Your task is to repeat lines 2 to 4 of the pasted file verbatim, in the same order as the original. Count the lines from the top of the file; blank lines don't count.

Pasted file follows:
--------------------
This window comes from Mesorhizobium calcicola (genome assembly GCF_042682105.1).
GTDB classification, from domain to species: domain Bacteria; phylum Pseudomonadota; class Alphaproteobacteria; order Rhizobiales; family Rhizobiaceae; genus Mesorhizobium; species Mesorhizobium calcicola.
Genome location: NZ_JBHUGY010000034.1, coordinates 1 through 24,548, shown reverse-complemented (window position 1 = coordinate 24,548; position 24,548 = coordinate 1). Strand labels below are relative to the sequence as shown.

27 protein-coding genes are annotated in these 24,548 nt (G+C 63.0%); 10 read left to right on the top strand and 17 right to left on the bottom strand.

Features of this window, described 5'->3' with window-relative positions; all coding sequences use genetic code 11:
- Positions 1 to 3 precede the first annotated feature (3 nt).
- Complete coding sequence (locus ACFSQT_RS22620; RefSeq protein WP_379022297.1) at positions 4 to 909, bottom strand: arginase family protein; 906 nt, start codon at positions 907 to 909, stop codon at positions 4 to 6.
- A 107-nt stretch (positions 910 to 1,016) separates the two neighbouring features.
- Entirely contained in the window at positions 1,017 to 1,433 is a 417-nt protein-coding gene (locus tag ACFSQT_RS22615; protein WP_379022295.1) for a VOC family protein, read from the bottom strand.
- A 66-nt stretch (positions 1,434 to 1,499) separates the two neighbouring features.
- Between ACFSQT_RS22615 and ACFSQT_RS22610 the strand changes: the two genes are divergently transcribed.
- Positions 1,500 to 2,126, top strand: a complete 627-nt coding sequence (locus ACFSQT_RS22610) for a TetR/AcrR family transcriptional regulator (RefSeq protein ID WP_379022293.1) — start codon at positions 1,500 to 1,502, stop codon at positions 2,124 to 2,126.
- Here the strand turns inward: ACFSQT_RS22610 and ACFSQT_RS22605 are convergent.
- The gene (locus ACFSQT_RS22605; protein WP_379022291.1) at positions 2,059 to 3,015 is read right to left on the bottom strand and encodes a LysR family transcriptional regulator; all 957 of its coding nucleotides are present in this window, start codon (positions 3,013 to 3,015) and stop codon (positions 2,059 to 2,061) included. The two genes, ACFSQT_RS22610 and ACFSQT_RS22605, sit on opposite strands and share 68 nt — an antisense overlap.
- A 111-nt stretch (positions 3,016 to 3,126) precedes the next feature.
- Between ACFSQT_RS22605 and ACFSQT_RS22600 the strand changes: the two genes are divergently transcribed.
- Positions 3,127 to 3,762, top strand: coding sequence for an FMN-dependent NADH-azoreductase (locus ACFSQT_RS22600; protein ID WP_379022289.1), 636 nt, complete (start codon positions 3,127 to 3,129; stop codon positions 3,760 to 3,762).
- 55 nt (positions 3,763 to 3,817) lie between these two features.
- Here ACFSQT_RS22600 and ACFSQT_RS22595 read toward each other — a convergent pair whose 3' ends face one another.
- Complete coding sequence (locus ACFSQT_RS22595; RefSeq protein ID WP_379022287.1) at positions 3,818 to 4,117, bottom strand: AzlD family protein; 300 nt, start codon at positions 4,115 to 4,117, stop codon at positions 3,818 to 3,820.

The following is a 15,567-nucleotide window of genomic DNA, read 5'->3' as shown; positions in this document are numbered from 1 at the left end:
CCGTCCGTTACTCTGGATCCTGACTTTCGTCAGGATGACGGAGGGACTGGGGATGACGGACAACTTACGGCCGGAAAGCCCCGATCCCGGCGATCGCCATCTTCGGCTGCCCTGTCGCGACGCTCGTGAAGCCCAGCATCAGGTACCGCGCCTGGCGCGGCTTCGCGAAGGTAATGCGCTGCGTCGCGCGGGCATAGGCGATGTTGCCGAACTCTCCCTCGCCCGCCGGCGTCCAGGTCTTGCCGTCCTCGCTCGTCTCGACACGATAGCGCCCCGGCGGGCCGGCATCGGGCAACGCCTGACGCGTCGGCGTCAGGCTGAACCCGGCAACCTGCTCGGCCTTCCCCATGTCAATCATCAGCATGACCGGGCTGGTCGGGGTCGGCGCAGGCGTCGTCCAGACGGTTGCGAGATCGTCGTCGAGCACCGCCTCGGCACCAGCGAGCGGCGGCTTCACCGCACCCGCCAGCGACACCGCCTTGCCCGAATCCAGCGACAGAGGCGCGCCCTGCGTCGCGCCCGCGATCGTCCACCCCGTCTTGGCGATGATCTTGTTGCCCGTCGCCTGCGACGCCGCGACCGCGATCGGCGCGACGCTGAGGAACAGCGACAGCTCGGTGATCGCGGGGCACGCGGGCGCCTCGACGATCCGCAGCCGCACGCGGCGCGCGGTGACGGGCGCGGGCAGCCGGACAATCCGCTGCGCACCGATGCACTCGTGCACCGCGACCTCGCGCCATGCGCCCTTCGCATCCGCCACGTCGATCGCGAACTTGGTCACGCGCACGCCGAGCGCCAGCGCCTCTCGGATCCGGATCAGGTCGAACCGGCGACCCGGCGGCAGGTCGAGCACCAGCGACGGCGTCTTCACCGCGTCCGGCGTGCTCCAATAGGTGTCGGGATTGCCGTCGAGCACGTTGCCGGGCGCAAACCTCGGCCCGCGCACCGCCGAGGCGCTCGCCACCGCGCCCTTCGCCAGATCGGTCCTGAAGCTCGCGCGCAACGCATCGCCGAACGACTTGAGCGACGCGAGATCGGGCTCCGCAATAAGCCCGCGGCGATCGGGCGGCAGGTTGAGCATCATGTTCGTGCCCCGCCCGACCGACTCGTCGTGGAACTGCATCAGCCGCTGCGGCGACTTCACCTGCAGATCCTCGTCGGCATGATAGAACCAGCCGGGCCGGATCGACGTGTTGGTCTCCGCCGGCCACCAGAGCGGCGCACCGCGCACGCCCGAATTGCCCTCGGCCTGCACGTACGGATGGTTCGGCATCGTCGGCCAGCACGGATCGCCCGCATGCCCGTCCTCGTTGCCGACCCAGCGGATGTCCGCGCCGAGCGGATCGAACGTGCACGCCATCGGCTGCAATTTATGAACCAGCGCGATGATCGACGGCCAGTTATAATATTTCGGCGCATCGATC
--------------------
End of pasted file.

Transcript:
GTDB classification, from domain to species: domain Bacteria; phylum Pseudomonadota; class Alphaproteobacteria; order Rhizobiales; family Rhizobiaceae; genus Mesorhizobium; species Mesorhizobium calcicola.
Genome location: NZ_JBHUGY010000034.1, coordinates 1 through 24,548, shown reverse-complemented (window position 1 = coordinate 24,548; position 24,548 = coordinate 1). Strand labels below are relative to the sequence as shown.

27 protein-coding genes are annotated in these 24,548 nt (G+C 63.0%); 10 read left to right on the top strand and 17 right to left on the bottom strand.